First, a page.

REVIEW: ‘7 Prisoners’ Presents a Real Vignette in Human Trafficking

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7 Prisoners - But Why Tho

7 Prisoners is a Brazilian drama film directed by Alexandre Moratto with writing by Thayná Mantesso. Mateo (Christian Malheiros) an a crew of other laborers from the countryside think they’ve struck a golden opportunity to make money and support their families back home. But Mr. Luca (Rodrigo Santoro) doesn’t exactly run a clean operation. Mateo quickly learns what the world of human trafficking is like and what little power he, or anybody, has to save himself and the others.

7 Prisoners is a narrow and harrowing film. It feels like it could happen to anybody, because it can, and feels like it could be happening right around the corner in your own city, because it probably is. It doesn’t have an elaborate opening or long descent into the truth of the film. Four young men find themselves desperate for both money and more exciting lives outside of their farms and squalor. So they are quickly and easily fooled by the generous money their new employers are giving them upfront. They don’t worry that it’s too good to be true because they have no reason not to trust them. When Mateo asks about a contract and is told he’ll get one later, he doesn’t like it, but he doesn’t doubt it. The sincerity and ease with which the characters fall in to their circumstances is just so natural that you spend the whole film in constant shock over the tragedy of it all.

7 Prisoners does this thing where it makes you feel so trapped in small quarters even as it flashes through images of São Paulo in its huge and overwhelming glory. It’s suffocating. No matter how much freedom Mateo accumulates during his service to Luca, the close-up shots, close-quarter scenes, and always eery music make the whole hour and a half of the film claustrophobic. It’s what makes everything work just right in the film.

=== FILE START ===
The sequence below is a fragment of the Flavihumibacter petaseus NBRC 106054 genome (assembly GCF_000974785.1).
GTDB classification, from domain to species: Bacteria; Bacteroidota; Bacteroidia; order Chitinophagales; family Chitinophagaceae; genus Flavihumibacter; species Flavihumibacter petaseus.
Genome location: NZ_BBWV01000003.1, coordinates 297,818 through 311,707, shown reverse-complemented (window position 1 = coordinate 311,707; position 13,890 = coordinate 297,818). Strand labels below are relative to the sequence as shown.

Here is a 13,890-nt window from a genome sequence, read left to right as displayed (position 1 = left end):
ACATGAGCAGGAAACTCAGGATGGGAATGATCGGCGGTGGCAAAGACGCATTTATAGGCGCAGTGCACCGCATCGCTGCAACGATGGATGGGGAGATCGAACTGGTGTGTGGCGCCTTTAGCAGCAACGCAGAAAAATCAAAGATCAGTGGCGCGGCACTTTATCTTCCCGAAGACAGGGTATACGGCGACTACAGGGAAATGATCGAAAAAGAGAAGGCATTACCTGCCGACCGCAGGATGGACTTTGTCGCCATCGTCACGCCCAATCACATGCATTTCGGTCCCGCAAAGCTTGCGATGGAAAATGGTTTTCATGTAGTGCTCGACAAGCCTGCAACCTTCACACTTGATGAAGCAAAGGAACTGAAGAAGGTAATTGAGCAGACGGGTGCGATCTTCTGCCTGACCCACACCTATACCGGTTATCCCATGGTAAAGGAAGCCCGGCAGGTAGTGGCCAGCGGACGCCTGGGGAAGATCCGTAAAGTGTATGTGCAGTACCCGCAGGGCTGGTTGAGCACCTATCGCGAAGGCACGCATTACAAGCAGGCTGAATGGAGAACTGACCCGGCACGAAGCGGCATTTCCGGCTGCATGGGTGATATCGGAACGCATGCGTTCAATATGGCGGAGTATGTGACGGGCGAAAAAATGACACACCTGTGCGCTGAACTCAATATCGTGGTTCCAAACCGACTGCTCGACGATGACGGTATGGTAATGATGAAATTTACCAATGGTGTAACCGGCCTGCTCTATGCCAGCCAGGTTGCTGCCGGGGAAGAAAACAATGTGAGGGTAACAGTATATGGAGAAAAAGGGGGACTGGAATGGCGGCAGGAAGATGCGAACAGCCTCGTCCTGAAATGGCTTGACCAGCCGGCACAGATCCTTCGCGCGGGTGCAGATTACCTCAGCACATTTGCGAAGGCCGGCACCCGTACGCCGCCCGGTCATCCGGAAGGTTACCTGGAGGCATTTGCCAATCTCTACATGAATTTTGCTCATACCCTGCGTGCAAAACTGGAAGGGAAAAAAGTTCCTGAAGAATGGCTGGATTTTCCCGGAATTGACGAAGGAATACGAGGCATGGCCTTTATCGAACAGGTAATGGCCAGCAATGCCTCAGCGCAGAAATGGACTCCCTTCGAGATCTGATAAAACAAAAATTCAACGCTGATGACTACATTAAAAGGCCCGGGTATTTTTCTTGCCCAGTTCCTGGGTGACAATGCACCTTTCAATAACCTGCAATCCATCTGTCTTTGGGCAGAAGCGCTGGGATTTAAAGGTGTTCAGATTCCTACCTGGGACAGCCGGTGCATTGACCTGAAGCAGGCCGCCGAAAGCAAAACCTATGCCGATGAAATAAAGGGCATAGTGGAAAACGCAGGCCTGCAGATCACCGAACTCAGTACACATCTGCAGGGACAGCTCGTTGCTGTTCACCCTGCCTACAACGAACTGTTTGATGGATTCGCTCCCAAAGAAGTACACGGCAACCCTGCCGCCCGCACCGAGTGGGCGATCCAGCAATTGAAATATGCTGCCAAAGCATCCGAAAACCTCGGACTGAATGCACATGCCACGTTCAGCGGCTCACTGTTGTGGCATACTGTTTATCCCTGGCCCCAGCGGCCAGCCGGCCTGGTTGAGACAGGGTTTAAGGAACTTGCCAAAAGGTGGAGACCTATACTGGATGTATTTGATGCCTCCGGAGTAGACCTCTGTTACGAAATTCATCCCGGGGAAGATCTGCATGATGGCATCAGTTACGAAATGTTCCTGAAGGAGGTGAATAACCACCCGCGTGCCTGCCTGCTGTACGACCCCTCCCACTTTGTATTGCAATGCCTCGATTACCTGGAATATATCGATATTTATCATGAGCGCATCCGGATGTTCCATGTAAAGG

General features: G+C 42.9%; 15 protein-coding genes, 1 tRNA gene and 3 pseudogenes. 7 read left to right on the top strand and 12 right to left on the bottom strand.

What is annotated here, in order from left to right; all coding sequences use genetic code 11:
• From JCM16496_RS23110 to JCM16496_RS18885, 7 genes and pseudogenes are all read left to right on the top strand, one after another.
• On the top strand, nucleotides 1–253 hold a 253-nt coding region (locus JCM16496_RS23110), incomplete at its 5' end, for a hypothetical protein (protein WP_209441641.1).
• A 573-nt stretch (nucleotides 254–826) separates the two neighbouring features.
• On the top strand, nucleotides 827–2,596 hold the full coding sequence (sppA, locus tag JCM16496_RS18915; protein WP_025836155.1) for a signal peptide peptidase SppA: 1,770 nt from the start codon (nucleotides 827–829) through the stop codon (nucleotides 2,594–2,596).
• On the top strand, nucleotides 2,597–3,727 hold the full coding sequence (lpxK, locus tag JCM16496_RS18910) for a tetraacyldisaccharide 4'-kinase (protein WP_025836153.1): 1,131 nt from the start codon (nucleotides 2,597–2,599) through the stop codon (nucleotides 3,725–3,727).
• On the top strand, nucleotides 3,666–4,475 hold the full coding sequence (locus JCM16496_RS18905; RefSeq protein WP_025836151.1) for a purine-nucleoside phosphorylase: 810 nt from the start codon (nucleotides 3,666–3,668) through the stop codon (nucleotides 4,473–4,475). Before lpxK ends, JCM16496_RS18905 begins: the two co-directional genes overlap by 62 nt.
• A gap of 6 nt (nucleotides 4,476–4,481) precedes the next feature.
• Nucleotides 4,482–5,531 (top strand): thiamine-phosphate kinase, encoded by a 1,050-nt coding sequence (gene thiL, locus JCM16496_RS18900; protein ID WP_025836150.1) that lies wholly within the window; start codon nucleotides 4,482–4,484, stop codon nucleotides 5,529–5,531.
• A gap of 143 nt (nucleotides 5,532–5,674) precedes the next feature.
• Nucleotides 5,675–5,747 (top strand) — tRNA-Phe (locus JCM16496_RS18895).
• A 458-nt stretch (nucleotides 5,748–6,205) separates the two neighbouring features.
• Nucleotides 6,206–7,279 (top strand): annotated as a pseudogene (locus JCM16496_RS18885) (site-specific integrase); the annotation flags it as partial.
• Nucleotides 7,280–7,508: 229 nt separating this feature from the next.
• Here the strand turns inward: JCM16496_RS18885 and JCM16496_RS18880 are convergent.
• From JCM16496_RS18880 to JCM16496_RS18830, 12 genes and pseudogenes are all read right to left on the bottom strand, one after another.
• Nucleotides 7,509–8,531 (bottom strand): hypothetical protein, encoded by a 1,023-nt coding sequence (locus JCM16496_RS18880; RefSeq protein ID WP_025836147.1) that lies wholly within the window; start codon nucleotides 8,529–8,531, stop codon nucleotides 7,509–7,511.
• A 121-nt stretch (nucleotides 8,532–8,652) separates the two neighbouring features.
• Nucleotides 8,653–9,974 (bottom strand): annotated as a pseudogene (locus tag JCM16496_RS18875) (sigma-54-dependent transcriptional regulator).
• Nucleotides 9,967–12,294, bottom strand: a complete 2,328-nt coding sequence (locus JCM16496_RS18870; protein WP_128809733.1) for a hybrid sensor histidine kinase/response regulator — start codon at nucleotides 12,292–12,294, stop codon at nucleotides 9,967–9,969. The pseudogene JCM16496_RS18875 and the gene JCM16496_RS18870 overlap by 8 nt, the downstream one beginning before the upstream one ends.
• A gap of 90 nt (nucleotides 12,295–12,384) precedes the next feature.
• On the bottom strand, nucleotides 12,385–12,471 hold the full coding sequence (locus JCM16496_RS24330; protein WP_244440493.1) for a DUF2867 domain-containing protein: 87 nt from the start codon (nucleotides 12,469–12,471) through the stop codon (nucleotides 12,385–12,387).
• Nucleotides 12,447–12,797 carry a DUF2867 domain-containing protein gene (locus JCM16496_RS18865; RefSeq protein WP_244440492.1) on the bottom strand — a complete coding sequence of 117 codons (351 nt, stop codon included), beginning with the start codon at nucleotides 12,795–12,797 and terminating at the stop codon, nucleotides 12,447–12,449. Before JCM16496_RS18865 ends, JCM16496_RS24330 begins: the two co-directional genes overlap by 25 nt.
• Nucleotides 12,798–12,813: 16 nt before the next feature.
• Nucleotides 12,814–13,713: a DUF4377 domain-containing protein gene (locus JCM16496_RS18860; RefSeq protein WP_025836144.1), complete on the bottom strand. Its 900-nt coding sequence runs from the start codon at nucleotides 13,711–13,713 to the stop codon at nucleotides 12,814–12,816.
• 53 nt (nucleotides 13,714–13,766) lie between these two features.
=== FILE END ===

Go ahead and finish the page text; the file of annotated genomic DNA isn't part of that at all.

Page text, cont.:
Santoro and Malheiros both play their parts perfectly. Luca is a sleazy fellow, but he’s also played in a deeply empathetic way. He’s repeatedly put into situations where you’re meant to see him as a decent person who has only fallen victim to this system himself, and no matter how much you know rationally that he’s still an awful person, he’s just played so sensitively that you can’t help but grow to like him. And Mateo is the opposite. I don’t particularly like him as a character because he’s so willing to just of along with every demand made of him, including some rather heinous things. You’re meant, in theory, to root for the main character of a story, but as time went on, I stopped worrying about his fate and was primarily interested in the other six prisoners.

Swapping which of the two characters I was endeared with by making Luca more likable than Mateo was a genius way to drive home the film’s ultimate point: that human trafficking is a system perpetuated by individual people who choose to forgo right and wrong to make a profit. The film does a great job reminding viewers that the selfishness of humanity is inevitable but it’s also always derived from somewhere, and in Luca’s case, as with probably many real-life Lucas, it comes from a place you can understand and feel bad for.

I have no complaints to leverage. 7 Prisoners is perfectly paced, perfectly cast, and perfectly counter to any expectations you might have for the story beforehand. It has one of the most thought-provoking premises and conclusions of anything I have watched recently. I wouldn’t describe it as revolutionary or absolutely must-watch, but it is most definitely a strong and tragic story bound to provoke conversations about and awareness of the extend of human trafficking around the world.

7 Prisoners is streaming now on Netflix.


7 Prisoners
  • 9/10
    Rating - 9/10
9/10

TL;DR

I have no complaints to leverage. 7 Prisoners is perfectly paced, perfectly casted, and perfectly counter to any expectations you might have for the story beforehand. It has one of the most thought-provoking premises and conclusions of anything I have watched recently. I wouldn’t describe it as revolutionary or absolutely must-watch, but it is most definitely a strong and tragic story bound to provoke conversations about and awareness of the extend of human trafficking around the world.